Tuesday, December 06, 2016
Gateway to Sikhism

Bhai Bala who was a life-long companion of Guru Nanak, was the son of Chandar Bhan, a Sandhu Jatt of Talvandi Rai Bhoi, now Nankana Sahib in Pakistan. Three years senior in age to Guru Nanak, he was his childhood playmate in Talvandi. From Talvandi, he accompanied Guru Nanak to Sultanpur where he stayed with him a considerable period of time before returning to his village.

According to Bala Janam Sakhi, Bhai Bala at the instance of Rai Bular set out from Talvandi to join Guru Nanak who had already left Sultanpur on his travels abroad and met him in Bhat Lalo's home at Saidpur. After Guru Nanak's passing away, Guru Angad, Nanak invited Bala from his native Talvandi to come to Khadur and narrate to him events from the First Guru's life. Very graphic, if somewhat miraculous, is the version contained in an old text, the Mahima Prakash. To quote: "Guru Angad one day spoke to Bhai Buddha, 'Seek the disciple who accompanied the Master, Guru Nanak, on his journeys far and wide, who heard his preaching and reflected on it, and who witnessed the many strange events that occurred; secure from him all the circumstances and have transcribed a volume which may please the hearts of those who should apply themselves to it.' Bala Sandhu made his appearance."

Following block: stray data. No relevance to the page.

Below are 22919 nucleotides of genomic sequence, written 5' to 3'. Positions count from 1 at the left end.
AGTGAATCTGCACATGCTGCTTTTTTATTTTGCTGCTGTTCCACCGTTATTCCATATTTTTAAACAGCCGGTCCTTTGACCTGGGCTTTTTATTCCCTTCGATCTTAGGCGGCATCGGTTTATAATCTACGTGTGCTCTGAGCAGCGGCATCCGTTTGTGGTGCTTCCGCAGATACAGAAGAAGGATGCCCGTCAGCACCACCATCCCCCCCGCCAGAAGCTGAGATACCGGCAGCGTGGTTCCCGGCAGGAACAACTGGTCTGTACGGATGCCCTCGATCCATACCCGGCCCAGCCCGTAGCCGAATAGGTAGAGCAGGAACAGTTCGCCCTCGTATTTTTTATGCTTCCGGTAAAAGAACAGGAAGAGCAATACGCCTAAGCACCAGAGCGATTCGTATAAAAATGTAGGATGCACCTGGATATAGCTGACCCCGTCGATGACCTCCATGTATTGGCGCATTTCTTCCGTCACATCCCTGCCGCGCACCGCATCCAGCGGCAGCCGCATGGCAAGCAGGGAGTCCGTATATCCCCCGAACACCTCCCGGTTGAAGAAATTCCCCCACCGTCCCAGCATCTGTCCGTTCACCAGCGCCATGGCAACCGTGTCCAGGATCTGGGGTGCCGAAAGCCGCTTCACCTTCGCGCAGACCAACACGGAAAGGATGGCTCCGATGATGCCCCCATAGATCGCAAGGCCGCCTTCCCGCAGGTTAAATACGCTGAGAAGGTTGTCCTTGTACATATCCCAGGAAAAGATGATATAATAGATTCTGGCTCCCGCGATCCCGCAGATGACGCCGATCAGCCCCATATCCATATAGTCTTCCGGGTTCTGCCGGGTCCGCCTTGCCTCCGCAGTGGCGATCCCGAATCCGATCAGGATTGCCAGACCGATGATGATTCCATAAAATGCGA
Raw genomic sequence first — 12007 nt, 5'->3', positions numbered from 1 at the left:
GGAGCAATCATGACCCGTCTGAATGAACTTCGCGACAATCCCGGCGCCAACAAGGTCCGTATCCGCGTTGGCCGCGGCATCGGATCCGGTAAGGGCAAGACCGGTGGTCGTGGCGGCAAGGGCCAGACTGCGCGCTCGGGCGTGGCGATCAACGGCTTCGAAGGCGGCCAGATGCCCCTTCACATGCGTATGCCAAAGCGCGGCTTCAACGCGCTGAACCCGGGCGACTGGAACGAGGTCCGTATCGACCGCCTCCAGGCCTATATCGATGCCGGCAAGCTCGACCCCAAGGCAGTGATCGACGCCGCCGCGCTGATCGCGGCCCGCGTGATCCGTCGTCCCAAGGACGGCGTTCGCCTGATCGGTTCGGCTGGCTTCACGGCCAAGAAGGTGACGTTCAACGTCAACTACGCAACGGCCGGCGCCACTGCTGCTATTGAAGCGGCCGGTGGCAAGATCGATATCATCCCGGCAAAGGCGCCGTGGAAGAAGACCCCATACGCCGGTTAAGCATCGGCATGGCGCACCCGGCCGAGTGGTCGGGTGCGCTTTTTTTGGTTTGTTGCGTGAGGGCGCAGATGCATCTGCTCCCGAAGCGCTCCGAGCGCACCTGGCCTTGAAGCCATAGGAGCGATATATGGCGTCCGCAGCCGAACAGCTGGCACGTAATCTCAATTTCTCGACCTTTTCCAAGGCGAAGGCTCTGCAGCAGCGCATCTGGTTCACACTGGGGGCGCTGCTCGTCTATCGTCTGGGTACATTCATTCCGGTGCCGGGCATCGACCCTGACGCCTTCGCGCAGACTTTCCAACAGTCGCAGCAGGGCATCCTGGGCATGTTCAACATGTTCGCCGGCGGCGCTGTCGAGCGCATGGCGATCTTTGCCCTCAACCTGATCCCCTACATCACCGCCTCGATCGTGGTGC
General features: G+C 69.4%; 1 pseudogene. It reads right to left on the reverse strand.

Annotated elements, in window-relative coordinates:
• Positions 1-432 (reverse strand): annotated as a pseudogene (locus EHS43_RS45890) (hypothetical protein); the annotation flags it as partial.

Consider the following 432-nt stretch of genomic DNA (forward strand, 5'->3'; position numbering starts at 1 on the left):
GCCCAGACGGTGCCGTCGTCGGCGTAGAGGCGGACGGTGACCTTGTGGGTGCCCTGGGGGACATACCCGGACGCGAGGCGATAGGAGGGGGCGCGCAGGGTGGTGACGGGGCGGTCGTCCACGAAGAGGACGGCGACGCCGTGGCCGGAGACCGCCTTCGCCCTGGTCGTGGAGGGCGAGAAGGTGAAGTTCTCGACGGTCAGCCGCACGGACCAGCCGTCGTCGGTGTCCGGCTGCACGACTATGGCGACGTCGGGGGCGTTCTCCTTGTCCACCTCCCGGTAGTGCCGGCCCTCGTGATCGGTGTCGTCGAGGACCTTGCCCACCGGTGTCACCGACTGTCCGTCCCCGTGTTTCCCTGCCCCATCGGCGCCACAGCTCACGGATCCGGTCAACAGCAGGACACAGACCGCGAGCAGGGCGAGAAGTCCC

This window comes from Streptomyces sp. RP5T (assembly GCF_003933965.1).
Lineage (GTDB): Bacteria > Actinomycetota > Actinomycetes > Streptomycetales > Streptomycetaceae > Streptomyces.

The anecdotes narrated by Bala were recorded in Gurmukhi characters in Guru Angad's presence by another Sikh, Paira Mokha. The result was what is known as Bhai Bale Vali Janam Sakhi, a biographical account of Guru Nanak's life. Bhai Bala died in 1544 at Khadur Sahib. A memorial platform, within the precincts of Gurdwara Tapiana Sahib, marks the site where his mortal remains were cremated.

BIBLIOGRAPHY
Macauliffe, Max Arthur, The Sikh Religion. Oxford, 1909
McLeod, W.H., Guru Nanak and the Sikh Religion. Oxford, 1968


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The etymology of the term 'gurdwara' is from the words 'Gur (ਗੁਰ)' (a reference to the Sikh Gurus) and 'Dwara (ਦੁਆਰਾ)' (gateway in Gurmukhi), together meaning 'the gateway through which the Guru could be reached'. Thereafter, all Sikh places of worship came to be known as gurdwaras.
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